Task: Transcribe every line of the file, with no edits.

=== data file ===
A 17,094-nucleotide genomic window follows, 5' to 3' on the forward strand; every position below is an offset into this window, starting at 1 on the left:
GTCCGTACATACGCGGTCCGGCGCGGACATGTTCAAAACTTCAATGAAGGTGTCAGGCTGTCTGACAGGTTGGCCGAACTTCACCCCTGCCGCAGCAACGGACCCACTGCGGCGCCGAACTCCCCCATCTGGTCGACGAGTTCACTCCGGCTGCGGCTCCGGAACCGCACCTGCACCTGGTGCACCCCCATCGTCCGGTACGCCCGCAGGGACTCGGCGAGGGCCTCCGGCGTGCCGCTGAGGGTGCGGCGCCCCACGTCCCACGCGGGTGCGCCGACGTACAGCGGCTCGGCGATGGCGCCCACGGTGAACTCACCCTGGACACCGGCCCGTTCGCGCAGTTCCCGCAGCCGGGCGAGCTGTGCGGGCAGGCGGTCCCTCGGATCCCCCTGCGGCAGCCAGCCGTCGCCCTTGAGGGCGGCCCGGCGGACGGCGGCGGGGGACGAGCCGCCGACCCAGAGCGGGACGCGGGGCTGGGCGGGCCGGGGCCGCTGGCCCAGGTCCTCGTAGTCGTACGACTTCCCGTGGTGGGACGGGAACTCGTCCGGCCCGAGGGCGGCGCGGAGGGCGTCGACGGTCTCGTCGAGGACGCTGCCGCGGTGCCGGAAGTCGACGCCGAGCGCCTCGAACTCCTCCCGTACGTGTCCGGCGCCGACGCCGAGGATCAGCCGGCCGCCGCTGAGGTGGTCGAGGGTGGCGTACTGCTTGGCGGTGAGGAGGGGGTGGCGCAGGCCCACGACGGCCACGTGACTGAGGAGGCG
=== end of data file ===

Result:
A 17,094-nucleotide genomic window follows, 5' to 3' on the forward strand; every position below is an offset into this window, starting at 1 on the left:
GTCCGTACATACGCGGTCCGGCGCGGACATGTTCAAAACTTCAATGAAGGTGTCAGGCTGTCTGACAGGTTGGCCGAACTTCACCCCTGCCGCAGCAACGGACCCACTGCGGCGCCGAACTCCCCCATCTGGTCGACGAGTTCACTCCGGCTGCGGCTCCGGAACCGCACCTGCACCTGGTGCACCCCCATCGTCCGGTACGCCCGCAGGGACTCGGCGAGGGCCTCCGGCGTGCCGCTGAGGGTGCGGCGCCCCACGTCCCACGCGGGTGCGCCGACGTACAGCGGCTCGGCGATGGCGCCCACGGTGAACTCACCCTGGACACCGGCCCGTTCGCGCAGTTCCCGCAGCCGGGCGAGCTGTGCGGGCAGGCGGTCCCTCGGATCCCCCTGCGGCAGCCAGCCGTCGCCCTTGAGGGCGGCCCGGCGGACGGCGGCGGGGGACGAGCCGCCGACCCAGAGCGGGACGCGGGGCTGGGCGGGCCGGGGCCGCTGGCCCAGGTCCTCGTAGTCGTACGACTTCCCGTGGTGGGACGGGAACTCGTCCGGCCCGAGGGCGGCGCGGAGGGCGTCGACGGTCTCGTCGAGGACGCTGCCGCGGTGCCGGAAGTCGACGCCGAGCGCCTCGAACTCCTCCCGTACGTGTCCGGCGCCGACGCCGAGGATCAGCCGGCCGCCGCTGAGGTGGTCGAGGGTGGCGTACTGCTTGGCGGTGAGGAGGGGGTGGCGCAGGCCCACGACGGCCACGTGACTGAGGAGGCG